Alan Stein: It’s my belief that I would say almost every single dysfunction within a team is from one or two things it’s either from selfishness or it’s from communication or usually lack of communication or miscommunication at least within a couple degrees of that. Communication is vital and there’s a few things that’s so important to realize in a team atmosphere. One you’re always communicating something. Even when you don’t think you’re communicating you’re absolutely communicating something to your teammates or those that you lead. The obvious is the non-verbals which everyone talks about. Body language, eye contact, facial expressions, tonality but I’m talking more about the unconscious message that we send in all of our behavior. A great example, this happens all the time especially in the corporate world, would be if you and I are working on a team together and we’re working on a project and I delegate an important task to you the unconscious message is I believe in you I trust you I know that you’re competent enough to do this well that’s the reason I’m asking you to do it and that unconscious message is a glue that will strengthen our connection. Conversely, and this happens just as often, if I micromanage you. I give you a task but then I either literally or figuratively stand over your shoulder and breathe down your neck while you try to complete it well. Now I’m sending a completely different unconscious message I’m basically saying Jim I don’t trust you I don’t believe in you in fact I think you’re such a moron there’s no way you’ll get this done if I’m not standing over you and that’s going to erode our connection and ultimately every interaction we have with a teammate is either going to strengthen our connection or erode it. And we have to be very intentional about making sure that we are as I said in the beginning filling buckets and making deposits and strengthening every connection.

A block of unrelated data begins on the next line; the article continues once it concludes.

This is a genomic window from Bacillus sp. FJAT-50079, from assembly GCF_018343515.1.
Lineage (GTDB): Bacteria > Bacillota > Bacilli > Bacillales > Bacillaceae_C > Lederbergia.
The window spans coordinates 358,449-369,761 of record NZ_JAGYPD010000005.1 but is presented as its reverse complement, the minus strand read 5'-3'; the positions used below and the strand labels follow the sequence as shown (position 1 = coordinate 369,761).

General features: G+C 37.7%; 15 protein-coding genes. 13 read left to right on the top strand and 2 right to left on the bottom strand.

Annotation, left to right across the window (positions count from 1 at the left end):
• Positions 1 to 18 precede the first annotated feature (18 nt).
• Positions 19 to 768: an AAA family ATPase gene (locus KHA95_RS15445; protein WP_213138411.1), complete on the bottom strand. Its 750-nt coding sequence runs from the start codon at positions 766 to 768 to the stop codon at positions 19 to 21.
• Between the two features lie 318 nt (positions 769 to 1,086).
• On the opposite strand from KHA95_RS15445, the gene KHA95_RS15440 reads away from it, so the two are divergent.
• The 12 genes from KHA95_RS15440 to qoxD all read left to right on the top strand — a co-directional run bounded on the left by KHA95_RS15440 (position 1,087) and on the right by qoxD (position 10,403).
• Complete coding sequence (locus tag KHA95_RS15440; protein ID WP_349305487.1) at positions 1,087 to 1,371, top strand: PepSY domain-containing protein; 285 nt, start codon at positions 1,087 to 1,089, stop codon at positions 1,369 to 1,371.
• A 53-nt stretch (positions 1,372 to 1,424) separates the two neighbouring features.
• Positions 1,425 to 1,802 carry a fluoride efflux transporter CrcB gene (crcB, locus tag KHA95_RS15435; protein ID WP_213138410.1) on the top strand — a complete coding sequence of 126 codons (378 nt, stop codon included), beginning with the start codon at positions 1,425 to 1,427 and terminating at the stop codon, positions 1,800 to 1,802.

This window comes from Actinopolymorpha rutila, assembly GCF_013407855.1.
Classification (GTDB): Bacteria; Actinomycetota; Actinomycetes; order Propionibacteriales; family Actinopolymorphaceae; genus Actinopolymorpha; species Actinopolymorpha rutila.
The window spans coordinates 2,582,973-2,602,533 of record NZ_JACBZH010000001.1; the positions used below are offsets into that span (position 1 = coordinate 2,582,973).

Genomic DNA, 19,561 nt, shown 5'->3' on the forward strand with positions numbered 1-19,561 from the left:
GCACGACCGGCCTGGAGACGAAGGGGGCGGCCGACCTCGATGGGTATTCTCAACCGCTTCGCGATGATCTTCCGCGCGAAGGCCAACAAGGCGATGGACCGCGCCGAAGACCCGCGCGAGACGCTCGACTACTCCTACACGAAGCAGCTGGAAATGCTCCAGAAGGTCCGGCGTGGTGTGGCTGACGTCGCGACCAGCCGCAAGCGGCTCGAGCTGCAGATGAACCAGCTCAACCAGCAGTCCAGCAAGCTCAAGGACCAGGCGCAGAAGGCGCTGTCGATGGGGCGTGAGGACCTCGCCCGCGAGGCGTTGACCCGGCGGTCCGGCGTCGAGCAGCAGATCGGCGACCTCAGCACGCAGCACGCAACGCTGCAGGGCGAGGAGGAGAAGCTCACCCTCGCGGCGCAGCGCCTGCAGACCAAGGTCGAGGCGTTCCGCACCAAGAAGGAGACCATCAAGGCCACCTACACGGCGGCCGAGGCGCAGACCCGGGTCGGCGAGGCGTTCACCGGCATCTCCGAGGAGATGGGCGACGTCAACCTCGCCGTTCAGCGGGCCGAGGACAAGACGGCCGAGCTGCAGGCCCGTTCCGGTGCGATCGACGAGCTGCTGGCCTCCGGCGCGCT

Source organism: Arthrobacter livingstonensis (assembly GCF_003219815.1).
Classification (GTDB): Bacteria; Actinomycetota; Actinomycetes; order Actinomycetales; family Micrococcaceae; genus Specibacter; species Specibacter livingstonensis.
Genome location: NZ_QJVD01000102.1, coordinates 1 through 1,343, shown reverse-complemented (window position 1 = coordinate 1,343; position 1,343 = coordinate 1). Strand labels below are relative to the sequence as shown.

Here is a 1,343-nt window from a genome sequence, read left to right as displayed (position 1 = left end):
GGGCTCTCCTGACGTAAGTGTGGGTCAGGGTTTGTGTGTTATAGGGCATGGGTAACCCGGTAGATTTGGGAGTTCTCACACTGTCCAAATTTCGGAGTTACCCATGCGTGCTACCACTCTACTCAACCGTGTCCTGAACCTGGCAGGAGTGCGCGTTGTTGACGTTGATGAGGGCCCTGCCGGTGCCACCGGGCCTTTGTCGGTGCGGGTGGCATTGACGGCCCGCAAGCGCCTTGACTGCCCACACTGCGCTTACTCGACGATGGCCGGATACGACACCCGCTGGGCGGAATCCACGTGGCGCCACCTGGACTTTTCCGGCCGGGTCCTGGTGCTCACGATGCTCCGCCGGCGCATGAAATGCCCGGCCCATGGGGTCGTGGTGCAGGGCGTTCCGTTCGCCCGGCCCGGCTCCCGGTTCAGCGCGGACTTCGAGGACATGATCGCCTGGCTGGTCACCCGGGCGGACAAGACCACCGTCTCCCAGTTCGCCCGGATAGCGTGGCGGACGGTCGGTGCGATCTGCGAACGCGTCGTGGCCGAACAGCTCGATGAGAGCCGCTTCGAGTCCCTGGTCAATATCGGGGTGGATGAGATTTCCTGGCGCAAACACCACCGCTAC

So of course, more times than not if I was micromanaging you I would have noble intent I’m probably very particular that this thing gets done to a certain level I’ve worked really hard to develop the skill sets to perform at a high level and I want to make sure that it gets done to that quality. But the problem is that’s not the message that you internally receive you look at it as, Alan doesn’t trust me he doesn’t believe in me and that will start to pull the yarn out or the thread out of our relationship and then ultimately will start to evaporate our team cohesion so that’s a big portion of it. And another big part of communication is the listening. I’m a professional speaker I get paid to talk but I know that the real gold is in the listening and that’s where you can really form strong connections. Same thing an underlying message, right now you’re doing a brilliant job of actively listening to me as I continue to talk. Whether you’re listening to me or it’s your listeners are listening to us when you actively listen to someone you send them the unconscious message that you care about them that have to say is important that you value what it is that they’re saying. Once again that is a glue that will strengthen any connection. If you’re talking to someone—if you and I are out to lunch and I’m talking to you and you keep looking down at your phone and you keep looking out the window and just kind of obligatory nodding your head I know that you’re not really listening to me and then unconsciously you’re telling me that I’m not important and that you don’t value me. And if that’s done repeatedly over time that will erode our connection and if that’s done in mass consistently it will start to dissolve any type of team cohesion and culture. So communication is absolutely vital and is pivotal to the greater picture of cohesion.